31. Buffalo Bills – $799 million – NFL
32. St. Louis Rams – $779 million – NFL
33. Minnesota Vikings – $774 million – NFL
34. Oakland Raiders – $758 million – NFL
35. Los Angeles Dodgers – $727 million – MLB
36. Chicago Cubs – $726 million – MLB
37. Jacksonville Jaguars – $725 million – NFL
38. New York Knicks – $655 million – NBA
39. Los Angeles Lakers – $643 million – NBA
40. Philadelphia Phillies – $537 million – MLB
41. Los Angeles Angels – $521 million – MLB
42. Chicago Bulls – $511 million – NBA
43. Toronto Maple Leafs – $505 million – NHL
44. St. Louis Cardinals – $488 million – MLB
45. San Francisco Giants – $482 million – MLB
46. Chicago White Sox – $466 million – MLB
47. New York Rangers – $461 million – NHL
48. Houston Astros – $453 million – MLB
49. Boston Celtics – $452 million – NBA
50. Texas Rangers – $451 million – MLB
51. Atlanta Braves – $451 million – MLB
52. Houston Rockets – $443 million – NBA
53. Seattle Mariners – $439 million – MLB
54. Dallas Mavericks – $438 million – NBA
55. Miami Heat – $425 million – NBA
56. Phoenix Suns – $411 million – NBA
57. San Diego Padres – $408 million – MLB
58. Montreal Canadiens – $408 million – NHL
59. Minnesota Twins – $405 million – MLB
60. San Antonio Spurs – $404 million – NBA
61. Toronto Raptors – $399 million – NBA
62. Cleveland Indians – $391 million – MLB
63, Washington Nationals – $387 million – MLB
64. Orlando Magic – $385 million – NBA
65. Colorado Rockies – $384 million – MLB
66. Arizona Diamondbacks – $379 million – MLB
67. Baltimore Orioles – $376 million – MLB
68. Detroit Tigers – $375 million – MLB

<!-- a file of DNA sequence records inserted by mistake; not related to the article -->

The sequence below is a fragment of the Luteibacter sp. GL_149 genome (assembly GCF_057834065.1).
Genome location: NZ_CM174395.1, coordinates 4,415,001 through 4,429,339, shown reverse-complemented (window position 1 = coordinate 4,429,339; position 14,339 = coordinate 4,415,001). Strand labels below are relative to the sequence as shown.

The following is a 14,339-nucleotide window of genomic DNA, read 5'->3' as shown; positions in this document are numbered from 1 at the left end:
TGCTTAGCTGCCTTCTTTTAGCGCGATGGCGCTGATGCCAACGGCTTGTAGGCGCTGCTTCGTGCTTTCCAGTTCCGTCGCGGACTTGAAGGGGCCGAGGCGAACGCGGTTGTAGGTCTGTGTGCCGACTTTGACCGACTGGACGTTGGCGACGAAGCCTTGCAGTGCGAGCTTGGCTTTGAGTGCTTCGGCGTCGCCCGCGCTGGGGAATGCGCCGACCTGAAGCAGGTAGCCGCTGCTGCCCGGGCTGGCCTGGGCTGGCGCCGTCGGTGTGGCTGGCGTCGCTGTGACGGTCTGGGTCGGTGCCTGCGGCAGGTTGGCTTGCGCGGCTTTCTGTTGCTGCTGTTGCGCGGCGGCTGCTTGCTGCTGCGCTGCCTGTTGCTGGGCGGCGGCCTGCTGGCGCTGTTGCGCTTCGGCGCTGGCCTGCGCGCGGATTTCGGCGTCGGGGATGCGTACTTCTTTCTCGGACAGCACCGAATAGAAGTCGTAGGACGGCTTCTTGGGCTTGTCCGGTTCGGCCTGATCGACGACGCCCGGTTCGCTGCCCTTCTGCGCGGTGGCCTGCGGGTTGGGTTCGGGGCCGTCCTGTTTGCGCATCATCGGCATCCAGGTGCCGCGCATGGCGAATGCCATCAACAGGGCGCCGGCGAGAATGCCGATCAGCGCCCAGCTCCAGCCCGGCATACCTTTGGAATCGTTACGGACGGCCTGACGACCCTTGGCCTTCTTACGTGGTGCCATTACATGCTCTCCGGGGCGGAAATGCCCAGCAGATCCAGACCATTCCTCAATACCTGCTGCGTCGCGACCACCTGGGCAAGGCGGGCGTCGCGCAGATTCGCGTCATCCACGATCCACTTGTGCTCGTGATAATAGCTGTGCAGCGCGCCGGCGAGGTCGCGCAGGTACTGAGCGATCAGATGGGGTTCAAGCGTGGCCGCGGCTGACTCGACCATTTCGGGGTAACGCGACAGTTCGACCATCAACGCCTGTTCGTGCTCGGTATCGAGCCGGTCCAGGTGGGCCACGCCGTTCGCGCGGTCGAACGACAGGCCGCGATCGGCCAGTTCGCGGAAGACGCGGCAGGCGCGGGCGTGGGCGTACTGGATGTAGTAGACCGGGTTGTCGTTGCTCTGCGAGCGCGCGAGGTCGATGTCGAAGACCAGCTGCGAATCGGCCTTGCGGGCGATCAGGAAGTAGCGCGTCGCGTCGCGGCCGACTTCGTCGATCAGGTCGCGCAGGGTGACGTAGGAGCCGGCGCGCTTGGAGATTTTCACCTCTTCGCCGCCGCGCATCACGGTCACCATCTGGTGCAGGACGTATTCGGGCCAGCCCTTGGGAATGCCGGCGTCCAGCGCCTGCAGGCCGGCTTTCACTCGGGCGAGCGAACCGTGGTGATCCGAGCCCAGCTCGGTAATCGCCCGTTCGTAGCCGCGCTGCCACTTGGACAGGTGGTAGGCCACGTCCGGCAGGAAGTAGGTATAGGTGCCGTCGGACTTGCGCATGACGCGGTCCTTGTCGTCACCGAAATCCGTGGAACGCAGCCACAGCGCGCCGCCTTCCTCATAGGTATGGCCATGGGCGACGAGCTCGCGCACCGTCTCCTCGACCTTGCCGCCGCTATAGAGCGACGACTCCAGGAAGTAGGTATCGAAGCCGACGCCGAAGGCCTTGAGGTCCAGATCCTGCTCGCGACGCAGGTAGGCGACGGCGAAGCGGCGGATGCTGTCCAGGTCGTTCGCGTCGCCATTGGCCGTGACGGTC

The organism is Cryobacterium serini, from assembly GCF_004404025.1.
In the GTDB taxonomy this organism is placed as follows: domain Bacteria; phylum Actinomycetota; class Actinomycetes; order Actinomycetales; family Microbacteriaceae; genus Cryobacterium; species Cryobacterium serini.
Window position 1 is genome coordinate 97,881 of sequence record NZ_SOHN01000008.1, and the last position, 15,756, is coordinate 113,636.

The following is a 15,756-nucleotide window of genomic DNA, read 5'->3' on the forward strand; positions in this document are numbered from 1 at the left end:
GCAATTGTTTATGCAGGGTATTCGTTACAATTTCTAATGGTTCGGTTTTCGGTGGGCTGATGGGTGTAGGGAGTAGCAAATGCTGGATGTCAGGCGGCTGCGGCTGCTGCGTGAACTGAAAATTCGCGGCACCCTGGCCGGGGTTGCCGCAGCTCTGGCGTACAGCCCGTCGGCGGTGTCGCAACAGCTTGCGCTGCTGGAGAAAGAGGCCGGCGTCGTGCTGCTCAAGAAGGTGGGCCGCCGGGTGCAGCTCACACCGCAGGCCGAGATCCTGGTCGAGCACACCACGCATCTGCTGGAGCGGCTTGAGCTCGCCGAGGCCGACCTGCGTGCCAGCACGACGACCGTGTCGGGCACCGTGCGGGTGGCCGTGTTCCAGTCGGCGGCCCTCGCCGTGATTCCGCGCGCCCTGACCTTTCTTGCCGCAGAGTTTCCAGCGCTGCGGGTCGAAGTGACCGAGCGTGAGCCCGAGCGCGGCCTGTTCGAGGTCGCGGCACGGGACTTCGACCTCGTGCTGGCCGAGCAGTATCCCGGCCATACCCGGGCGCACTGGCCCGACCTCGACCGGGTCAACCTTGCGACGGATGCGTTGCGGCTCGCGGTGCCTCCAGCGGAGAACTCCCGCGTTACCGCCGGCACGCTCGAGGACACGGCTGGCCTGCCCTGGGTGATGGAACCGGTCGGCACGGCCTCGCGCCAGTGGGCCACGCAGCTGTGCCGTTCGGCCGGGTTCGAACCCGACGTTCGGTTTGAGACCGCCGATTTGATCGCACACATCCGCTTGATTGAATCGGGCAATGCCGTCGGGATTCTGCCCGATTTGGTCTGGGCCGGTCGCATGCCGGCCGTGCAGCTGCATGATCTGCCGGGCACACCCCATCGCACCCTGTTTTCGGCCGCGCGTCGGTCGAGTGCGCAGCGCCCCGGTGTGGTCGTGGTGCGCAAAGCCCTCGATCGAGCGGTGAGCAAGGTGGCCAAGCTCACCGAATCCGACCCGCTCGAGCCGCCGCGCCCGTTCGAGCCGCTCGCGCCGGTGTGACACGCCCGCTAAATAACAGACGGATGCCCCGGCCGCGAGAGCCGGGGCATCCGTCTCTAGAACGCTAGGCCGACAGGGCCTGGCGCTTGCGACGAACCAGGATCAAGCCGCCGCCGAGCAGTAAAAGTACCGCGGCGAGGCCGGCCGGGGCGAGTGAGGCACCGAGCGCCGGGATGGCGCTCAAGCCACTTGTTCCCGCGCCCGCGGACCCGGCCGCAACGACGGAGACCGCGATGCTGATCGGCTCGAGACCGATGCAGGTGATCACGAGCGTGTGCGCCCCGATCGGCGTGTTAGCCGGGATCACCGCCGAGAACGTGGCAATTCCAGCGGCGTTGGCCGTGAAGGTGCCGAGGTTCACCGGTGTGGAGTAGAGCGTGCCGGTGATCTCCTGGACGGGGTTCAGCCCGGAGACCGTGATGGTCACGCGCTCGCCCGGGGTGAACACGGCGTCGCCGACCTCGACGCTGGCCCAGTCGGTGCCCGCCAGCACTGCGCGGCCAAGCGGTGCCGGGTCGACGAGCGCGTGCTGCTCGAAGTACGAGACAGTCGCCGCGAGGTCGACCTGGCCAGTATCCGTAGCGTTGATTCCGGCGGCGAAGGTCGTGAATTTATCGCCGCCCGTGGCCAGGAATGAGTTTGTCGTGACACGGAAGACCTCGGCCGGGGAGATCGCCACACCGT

69. Golden State Warriors – $363 million – NBA
70. Detroit Pistons – $360 million – NBA
71. Portland Trail Blazers – $356 million – NBA
72. Cleveland Cavaliers – $355 million – NBA
73. Milwaukee Brewers – $351 million – MLB
74. Utah Jazz – $343 million – NBA
75. Kansas City Royals – $341 million – MLB
76. Cincinnati Reds – $331 million – MLB
77. Philadelphia 76ers – $330 million – NBA
78. Oklahoma City Thunder – $329 million – NBA
79. Toronto Blue Jays – $326 million – MLB
80. Washington Wizards – $322 million – NBA
81. Florida Marlins – $317 million – MLB
82. Tampa Bay Rays – $316 million – MLB
83. Denver Nuggets – $316 million – NBA
84. Detroit Red Wings – $315 million – NHL
85. New Jersey Nets – $312 million – NBA
86. Los Angeles Clippers – $305 million – NBA
87. Boston Bruins – $302 million – NHL
88. Philadelphia Flyers – $301 million – NHL
89. Chicago Blackhawks – $300 million – NHL
90. Oakland Athletics – $295 million – MLB
91. Atlanta Hawks – $295 million – NBA
92. Sacramento Kings – $293 million – NBA
93. Pittsburgh Pirates – $289 million – MLB
94. Charlotte Bobcats – $281 million – NBA
95. New Orleans Hornets – $280 million – NBA
96. Indiana Pacers – $269 million – NBA
97. Memphis Grizzlies – $266 million – NBA
98. Minnesota Timberwolves – $264 million – NBA
99. Vancouver Canucks – $262 million – NHL
100. Milwaukee Bucks – $258 million – NBA
101. Pittsburgh Penguins – $235 million – NHL
102. Dallas Stars – $227 million – NHL
103. New Jersey Devils – $218 million – NHL
104. Los Angeles Kings – $ 215 million – NHL
105. Calgary Flames – $206 million – NHL
106. Minnesota Wild – $202 million – NHL
107. Colorado Avalanche – $198 million – NHL
108. Washington Capitals – $197 million – NHL